Every time I watch John Carpenter’s The Thing, one particular element stands out to me: the all-male cast. There’s plenty that’s effective about The Thing — the Antarctic setting, the themes of paranoia and nihilism, the practical special effects by Rob Bottin. But the thing I find myself thinking about every time is Carpenter’s decision to cast the movie with twelve men. It’s a deliberate choice. John Carpenter’s The Thing is a remake of a 1951 movie called The Thing from Another World, the cast of which included Margaret Sheridan as a secretary named Nikki and Sally Creighton as the wife of one of the doctors serving at a U.S. Air Force outpost in the Arctic. The 2011 prequel (also titled The Thing — not confusing at all) stars Mary Elizabeth Winstead in the lead. But in 1982, Carpenter saw fit to cast men only.
From IMDB: “There are no female characters in the film. The only female presence in the movie is in the voice of MacReady's chess computer and the contestants seen on the game show that Palmer watches. A scene containing a blow-up doll was filmed and then left on the cutting room floor. According to John Carpenter, only one crew member was female but she was pregnant and this forced her to leave the shoot; she was replaced by a male.”
That pregnant crew member sparked a thought in me as I re-watched The Thing last night. This is ultimately a movie about a parasite. It finds a host, devours it, becomes it, and integrates itself into the population. Not to imply that babies are parasites (they are), but the Thing in The Thing is as close to pregnancy as a man can get. Each of the men in this movie knows he could be carrying something strange inside him, and each one worries how it might change him. When a man is impregnated — er, infected — with the Thing, he suffers aches and pains and cramps. When the Thing is “born,” it comes out covered in blood and goop and tissue. Just worrying that he might be playing host to a foreign being sends emotions running high in each of the men. Once the parasite has infected one of the men, his body is transformed. And the only way of knowing for sure that someone’s carrying a Thing? A blood test.
Sounds an awful lot like pregnancy and childbirth to me.
The thought that there could be some Other growing inside them is terrifying to these men. But women have been playing host to Others practically since time began. No big. The terror of pregnancy and childbirth is a familiar horror-movie theme (see: The Brood, Rosemary’s Baby, Demon Seed), but it’s not a fear men usually have to contend with. Would the presence of a woman in the cast of The Thing lessen the terror of playing host to a strange creature? Maybe not. But by stacking the cast with men, Carpenter ramps up the terror of what it means to grow something unknown inside of you.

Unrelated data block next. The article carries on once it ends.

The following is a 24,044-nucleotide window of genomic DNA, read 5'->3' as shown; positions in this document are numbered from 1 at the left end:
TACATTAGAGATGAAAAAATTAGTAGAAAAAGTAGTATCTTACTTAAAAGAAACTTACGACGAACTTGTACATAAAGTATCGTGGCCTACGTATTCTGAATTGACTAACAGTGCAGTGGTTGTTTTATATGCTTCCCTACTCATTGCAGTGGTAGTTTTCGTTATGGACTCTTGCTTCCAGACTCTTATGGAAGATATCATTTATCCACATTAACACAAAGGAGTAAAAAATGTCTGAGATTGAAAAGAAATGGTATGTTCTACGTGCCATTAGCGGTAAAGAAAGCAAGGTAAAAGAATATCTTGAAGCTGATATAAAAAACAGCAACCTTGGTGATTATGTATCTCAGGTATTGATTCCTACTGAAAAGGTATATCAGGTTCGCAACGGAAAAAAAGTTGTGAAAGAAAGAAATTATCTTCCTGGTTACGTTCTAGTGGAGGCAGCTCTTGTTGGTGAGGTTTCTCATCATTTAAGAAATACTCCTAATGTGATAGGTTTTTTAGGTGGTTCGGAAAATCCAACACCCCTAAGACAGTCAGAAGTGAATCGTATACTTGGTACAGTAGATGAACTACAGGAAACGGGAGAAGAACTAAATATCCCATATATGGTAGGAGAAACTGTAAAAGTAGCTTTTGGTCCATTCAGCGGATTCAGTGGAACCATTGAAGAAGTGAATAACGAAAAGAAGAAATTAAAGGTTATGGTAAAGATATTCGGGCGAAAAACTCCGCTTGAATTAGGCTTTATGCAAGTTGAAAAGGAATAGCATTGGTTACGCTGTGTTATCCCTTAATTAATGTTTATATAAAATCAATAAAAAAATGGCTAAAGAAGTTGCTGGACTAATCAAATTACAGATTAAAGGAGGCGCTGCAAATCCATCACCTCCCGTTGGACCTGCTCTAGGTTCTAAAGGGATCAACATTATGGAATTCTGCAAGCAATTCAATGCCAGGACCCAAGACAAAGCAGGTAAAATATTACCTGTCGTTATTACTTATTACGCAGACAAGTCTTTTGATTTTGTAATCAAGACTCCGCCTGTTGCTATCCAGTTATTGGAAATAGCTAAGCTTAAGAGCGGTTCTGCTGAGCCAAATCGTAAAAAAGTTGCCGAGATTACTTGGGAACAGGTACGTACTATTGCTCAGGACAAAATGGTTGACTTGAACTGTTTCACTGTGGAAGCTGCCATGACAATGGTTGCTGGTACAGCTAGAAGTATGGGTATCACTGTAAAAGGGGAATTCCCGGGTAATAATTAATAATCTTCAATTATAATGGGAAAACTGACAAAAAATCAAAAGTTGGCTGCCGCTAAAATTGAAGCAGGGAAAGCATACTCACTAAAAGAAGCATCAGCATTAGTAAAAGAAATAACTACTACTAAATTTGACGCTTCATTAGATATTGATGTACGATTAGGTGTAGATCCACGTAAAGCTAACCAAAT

Part of what’s fun about watching a smart horror movie — and I would argue that The Thing, in addition to being a great deal of fun as well as a major gross-out, is a very smart horror movie — is interpreting the meaning, both intentional and unintentional, of what’s on the screen. I don’t necessarily believe that John Carpenter set out to make a movie about pregnancy horror; so many other themes (like paranoia, self-doubt, isolation) are much more at the forefront of the film. But the interesting thing about a creative work that’s made for an audience is that the audience brings its own interpretations to that work. Carpenter may not have intended for his movie to evoke pregnancy horror, but for this viewer, at least, that’s what happened.
- For a thoughtful discussion on The Thing and paranoia, diversity, and the movie’s ambiguous ending, check out this recent episode of The Canon.
- A fun bit of trivia, courtesy of IMDB: “In the DVD commentary, John Carpenter said Wilford Brimley was the only cast member not initially grossed out by the autopsy scene where they used real animal organs. Brimley had been a real-life cowboy, and gutting animals and removing organs was a normal experience for him.”
- Here’s an article from The Paris Review, if you can believe it, about a viewing of The Thing at a horror retrospective at the Brooklyn Academy of Music just this year.
- Apparently, Ennio Morricone’s score was up for a Razzy the year The Thing came out. Wha? I honestly think the score to this film is one of the more effective horror movie soundtracks, on par with the score from Halloween or Jaws.
- Has anybody out there seen the 2011 prequel? I just couldn’t bring myself to, but I’d be interested in hearing what others think of it.